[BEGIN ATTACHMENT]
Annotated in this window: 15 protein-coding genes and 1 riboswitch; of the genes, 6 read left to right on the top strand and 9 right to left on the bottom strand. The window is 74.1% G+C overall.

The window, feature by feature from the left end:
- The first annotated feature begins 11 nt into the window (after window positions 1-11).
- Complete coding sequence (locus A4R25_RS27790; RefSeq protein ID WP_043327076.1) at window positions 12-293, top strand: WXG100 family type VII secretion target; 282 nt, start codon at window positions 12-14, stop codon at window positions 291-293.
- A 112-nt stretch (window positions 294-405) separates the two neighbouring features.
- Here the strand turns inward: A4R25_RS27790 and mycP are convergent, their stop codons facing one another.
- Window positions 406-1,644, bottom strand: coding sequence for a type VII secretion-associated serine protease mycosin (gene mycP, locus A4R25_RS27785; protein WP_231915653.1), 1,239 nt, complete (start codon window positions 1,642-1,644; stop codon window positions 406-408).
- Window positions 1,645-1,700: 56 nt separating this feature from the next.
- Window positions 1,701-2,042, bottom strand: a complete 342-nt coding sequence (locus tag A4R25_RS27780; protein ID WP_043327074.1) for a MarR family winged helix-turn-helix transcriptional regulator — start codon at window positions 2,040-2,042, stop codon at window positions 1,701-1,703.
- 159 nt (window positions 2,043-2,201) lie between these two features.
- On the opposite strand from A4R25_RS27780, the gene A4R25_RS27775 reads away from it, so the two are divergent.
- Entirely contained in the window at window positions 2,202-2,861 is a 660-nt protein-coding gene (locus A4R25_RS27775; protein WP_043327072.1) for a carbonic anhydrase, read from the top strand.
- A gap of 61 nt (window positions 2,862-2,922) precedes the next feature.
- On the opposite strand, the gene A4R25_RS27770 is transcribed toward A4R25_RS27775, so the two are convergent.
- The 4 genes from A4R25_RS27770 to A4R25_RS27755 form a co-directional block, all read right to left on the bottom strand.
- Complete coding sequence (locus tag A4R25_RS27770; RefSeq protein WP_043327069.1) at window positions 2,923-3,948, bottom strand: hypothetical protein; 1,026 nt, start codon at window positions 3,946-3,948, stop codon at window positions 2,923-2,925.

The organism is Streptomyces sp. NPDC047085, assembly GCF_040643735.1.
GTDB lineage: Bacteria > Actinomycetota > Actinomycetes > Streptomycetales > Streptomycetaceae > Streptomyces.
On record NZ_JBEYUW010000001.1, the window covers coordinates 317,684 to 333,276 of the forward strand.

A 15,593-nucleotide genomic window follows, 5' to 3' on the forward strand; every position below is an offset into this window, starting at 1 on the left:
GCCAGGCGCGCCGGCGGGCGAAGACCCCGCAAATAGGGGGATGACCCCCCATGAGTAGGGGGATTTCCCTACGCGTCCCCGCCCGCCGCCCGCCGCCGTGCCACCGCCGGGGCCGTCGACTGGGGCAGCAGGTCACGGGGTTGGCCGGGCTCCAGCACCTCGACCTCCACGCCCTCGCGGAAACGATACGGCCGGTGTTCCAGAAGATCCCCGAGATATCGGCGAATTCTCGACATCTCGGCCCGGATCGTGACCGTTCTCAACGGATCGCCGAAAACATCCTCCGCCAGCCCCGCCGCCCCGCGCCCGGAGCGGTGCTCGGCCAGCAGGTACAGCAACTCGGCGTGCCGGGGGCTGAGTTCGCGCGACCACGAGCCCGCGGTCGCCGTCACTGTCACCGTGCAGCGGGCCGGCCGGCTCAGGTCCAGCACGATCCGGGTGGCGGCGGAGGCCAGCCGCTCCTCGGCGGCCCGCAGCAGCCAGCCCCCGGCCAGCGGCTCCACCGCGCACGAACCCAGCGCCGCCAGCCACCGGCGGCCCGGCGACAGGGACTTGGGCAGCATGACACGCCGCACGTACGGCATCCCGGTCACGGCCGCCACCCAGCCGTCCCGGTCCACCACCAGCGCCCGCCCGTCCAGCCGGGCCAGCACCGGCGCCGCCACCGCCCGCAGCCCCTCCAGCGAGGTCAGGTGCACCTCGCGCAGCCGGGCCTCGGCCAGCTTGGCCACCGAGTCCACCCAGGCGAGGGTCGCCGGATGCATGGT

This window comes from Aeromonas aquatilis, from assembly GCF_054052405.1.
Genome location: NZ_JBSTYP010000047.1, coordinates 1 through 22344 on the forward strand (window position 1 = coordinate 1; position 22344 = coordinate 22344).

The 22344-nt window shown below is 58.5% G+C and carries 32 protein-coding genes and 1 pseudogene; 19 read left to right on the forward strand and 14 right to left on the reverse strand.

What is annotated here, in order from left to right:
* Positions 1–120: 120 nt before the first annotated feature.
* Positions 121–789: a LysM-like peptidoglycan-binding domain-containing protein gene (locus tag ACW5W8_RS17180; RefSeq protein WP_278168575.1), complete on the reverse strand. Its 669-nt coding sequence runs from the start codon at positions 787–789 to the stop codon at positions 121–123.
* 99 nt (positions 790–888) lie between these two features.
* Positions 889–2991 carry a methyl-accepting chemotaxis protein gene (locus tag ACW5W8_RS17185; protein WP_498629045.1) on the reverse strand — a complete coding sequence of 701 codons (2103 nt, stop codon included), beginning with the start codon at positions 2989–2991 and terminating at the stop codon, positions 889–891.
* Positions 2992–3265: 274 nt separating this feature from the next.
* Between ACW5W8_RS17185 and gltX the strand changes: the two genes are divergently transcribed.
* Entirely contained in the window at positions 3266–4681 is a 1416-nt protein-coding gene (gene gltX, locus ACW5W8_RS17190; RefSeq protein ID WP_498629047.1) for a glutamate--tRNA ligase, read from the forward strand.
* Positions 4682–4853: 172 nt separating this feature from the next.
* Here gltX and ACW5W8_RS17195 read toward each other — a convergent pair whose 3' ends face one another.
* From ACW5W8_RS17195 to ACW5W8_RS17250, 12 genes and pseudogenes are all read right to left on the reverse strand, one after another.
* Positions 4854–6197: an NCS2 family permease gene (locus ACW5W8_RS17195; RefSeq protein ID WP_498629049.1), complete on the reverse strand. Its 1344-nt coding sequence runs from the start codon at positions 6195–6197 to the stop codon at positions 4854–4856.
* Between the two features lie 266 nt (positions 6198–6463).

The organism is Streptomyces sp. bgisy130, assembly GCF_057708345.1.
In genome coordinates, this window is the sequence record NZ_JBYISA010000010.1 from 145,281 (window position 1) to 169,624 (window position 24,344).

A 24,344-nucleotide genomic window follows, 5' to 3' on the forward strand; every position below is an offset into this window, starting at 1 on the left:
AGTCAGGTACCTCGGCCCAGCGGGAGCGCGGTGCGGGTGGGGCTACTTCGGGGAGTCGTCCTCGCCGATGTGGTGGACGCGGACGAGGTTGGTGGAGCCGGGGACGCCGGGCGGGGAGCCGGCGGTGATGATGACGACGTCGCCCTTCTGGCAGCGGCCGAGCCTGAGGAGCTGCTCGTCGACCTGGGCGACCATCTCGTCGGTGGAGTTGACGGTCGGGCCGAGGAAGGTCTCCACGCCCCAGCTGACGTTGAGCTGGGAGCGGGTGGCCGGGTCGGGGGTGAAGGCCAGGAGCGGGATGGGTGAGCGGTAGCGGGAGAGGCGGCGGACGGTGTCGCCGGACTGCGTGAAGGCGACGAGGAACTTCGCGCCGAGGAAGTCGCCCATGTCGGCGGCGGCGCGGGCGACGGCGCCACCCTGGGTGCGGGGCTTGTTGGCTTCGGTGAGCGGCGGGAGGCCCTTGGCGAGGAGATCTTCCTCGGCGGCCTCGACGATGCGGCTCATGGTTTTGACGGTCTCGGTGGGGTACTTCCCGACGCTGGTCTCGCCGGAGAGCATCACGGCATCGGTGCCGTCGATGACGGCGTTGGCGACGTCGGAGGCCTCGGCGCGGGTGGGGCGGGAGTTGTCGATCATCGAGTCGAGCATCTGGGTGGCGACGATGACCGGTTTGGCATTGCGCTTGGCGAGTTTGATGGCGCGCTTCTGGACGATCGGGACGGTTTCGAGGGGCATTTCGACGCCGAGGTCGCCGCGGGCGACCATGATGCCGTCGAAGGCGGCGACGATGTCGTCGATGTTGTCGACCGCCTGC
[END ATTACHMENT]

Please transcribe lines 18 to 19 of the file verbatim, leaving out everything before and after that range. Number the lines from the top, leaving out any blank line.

GTDB lineage: Bacteria > Actinomycetota > Actinomycetes > Streptomycetales > Streptomycetaceae > Streptomyces.
On record NZ_JBEYUW010000001.1, the window covers coordinates 317,684 to 333,276 of the forward strand.